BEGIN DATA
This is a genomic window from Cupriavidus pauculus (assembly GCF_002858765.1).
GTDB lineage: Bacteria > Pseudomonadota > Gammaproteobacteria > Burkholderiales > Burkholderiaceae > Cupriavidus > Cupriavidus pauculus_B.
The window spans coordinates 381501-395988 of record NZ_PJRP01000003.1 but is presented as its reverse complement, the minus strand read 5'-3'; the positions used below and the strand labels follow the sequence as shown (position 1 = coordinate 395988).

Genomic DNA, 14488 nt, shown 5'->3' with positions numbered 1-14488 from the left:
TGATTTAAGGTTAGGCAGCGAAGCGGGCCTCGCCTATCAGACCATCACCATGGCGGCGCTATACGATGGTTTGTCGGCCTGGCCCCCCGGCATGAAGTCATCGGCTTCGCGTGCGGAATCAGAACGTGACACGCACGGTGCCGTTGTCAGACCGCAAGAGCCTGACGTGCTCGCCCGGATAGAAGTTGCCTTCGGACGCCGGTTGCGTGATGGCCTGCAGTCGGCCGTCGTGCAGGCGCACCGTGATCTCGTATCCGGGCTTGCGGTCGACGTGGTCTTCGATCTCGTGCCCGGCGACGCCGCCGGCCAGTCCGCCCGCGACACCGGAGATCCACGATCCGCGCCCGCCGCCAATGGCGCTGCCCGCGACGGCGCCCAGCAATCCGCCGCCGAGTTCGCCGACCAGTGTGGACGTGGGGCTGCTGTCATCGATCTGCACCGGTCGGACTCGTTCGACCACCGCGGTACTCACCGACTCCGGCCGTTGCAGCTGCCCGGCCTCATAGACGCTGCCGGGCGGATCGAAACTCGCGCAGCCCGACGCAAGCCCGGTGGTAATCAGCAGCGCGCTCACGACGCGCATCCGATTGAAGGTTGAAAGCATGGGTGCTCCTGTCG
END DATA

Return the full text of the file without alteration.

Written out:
This is a genomic window from Cupriavidus pauculus (assembly GCF_002858765.1).
GTDB lineage: Bacteria > Pseudomonadota > Gammaproteobacteria > Burkholderiales > Burkholderiaceae > Cupriavidus > Cupriavidus pauculus_B.
The window spans coordinates 381501-395988 of record NZ_PJRP01000003.1 but is presented as its reverse complement, the minus strand read 5'-3'; the positions used below and the strand labels follow the sequence as shown (position 1 = coordinate 395988).

Genomic DNA, 14488 nt, shown 5'->3' with positions numbered 1-14488 from the left:
TGATTTAAGGTTAGGCAGCGAAGCGGGCCTCGCCTATCAGACCATCACCATGGCGGCGCTATACGATGGTTTGTCGGCCTGGCCCCCCGGCATGAAGTCATCGGCTTCGCGTGCGGAATCAGAACGTGACACGCACGGTGCCGTTGTCAGACCGCAAGAGCCTGACGTGCTCGCCCGGATAGAAGTTGCCTTCGGACGCCGGTTGCGTGATGGCCTGCAGTCGGCCGTCGTGCAGGCGCACCGTGATCTCGTATCCGGGCTTGCGGTCGACGTGGTCTTCGATCTCGTGCCCGGCGACGCCGCCGGCCAGTCCGCCCGCGACACCGGAGATCCACGATCCGCGCCCGCCGCCAATGGCGCTGCCCGCGACGGCGCCCAGCAATCCGCCGCCGAGTTCGCCGACCAGTGTGGACGTGGGGCTGCTGTCATCGATCTGCACCGGTCGGACTCGTTCGACCACCGCGGTACTCACCGACTCCGGCCGTTGCAGCTGCCCGGCCTCATAGACGCTGCCGGGCGGATCGAAACTCGCGCAGCCCGACGCAAGCCCGGTGGTAATCAGCAGCGCGCTCACGACGCGCATCCGATTGAAGGTTGAAAGCATGGGTGCTCCTGTCG